***
Gary Friedrich, best known as the co-creator of the motorcycle-riding Ghost Rider character for Marvel, died at the age of 75. He had been suffering from Parkinson’s Disease. He had a legal tussle with Marvel that was only partially satisfactory.
***
Kofi Annan is dead at 80. He came to embody the United Nations’ deepest aspirations and most ingrained flaws.

For some reason, keeping track of UN Secretaries-General – there aren’t that many – has long fascinated me. And I wanted the first one from sub-Saharan Africa (Ghana) to do well, a subject of much debate, despite his Nobel Peace Prize.
***
Every time I see that an older person of note dies, I read comments such as “Was he still alive?” They always seem astonished. For me, it’s totally the opposite. If I discover that a noteworthy person, in the realm of my interests, passed away in 2010, and I somehow missed it, THAT would surprise me.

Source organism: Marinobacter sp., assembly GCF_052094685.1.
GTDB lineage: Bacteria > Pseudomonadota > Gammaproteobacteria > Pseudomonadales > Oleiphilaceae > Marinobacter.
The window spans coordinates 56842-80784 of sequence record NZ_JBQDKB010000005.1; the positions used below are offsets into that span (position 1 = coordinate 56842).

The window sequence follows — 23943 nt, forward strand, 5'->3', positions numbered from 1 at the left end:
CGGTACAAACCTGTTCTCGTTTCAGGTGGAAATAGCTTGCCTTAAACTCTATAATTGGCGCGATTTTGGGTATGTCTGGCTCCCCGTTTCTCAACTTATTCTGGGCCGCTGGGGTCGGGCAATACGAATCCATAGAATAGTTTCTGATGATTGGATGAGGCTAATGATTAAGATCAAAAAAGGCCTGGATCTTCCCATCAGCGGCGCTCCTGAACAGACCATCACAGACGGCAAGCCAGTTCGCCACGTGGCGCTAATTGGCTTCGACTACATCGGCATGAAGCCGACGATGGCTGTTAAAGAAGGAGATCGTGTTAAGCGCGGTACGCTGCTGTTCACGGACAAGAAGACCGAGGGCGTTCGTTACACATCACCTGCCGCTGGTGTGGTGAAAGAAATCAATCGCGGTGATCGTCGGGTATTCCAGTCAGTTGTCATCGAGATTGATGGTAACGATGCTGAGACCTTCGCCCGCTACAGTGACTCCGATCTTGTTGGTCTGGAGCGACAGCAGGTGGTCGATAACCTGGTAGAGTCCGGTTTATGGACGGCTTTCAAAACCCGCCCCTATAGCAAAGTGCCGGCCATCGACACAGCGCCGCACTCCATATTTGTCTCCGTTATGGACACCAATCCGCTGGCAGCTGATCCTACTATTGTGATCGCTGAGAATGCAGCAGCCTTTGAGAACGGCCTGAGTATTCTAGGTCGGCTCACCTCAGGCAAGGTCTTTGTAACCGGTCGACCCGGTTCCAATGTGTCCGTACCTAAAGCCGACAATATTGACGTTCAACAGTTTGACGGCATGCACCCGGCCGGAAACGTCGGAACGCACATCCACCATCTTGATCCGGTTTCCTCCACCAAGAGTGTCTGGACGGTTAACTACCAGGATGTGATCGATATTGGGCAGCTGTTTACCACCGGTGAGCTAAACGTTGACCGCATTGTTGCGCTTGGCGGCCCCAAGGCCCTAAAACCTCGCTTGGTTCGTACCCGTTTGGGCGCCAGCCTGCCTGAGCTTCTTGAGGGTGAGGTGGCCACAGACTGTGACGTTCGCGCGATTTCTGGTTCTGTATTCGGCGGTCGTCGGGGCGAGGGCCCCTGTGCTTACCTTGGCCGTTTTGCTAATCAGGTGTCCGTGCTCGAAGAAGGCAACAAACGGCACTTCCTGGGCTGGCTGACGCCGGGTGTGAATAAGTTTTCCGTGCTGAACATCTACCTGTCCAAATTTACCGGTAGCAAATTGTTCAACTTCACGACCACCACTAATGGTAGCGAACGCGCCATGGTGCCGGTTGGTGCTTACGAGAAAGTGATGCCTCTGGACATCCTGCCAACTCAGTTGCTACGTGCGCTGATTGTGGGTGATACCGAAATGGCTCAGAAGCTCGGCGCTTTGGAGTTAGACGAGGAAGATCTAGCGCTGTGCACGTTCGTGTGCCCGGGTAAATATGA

W is for Water worries

The calculus is whether the short-term economic gain is worth the long-term ecological loss.

“In December 2010, the United Nations General Assembly declared 2013 as the United Nations International Year of Water Cooperation (Resolution A/RES/65/154). In reflection of this declaration, the 2013 World Water Day, which will take place on 22 March 2013, also will be dedicated to water cooperation. Therefore, UN-Water has called upon UNESCO to lead the 2013 United Nations International Year on Water Cooperation…”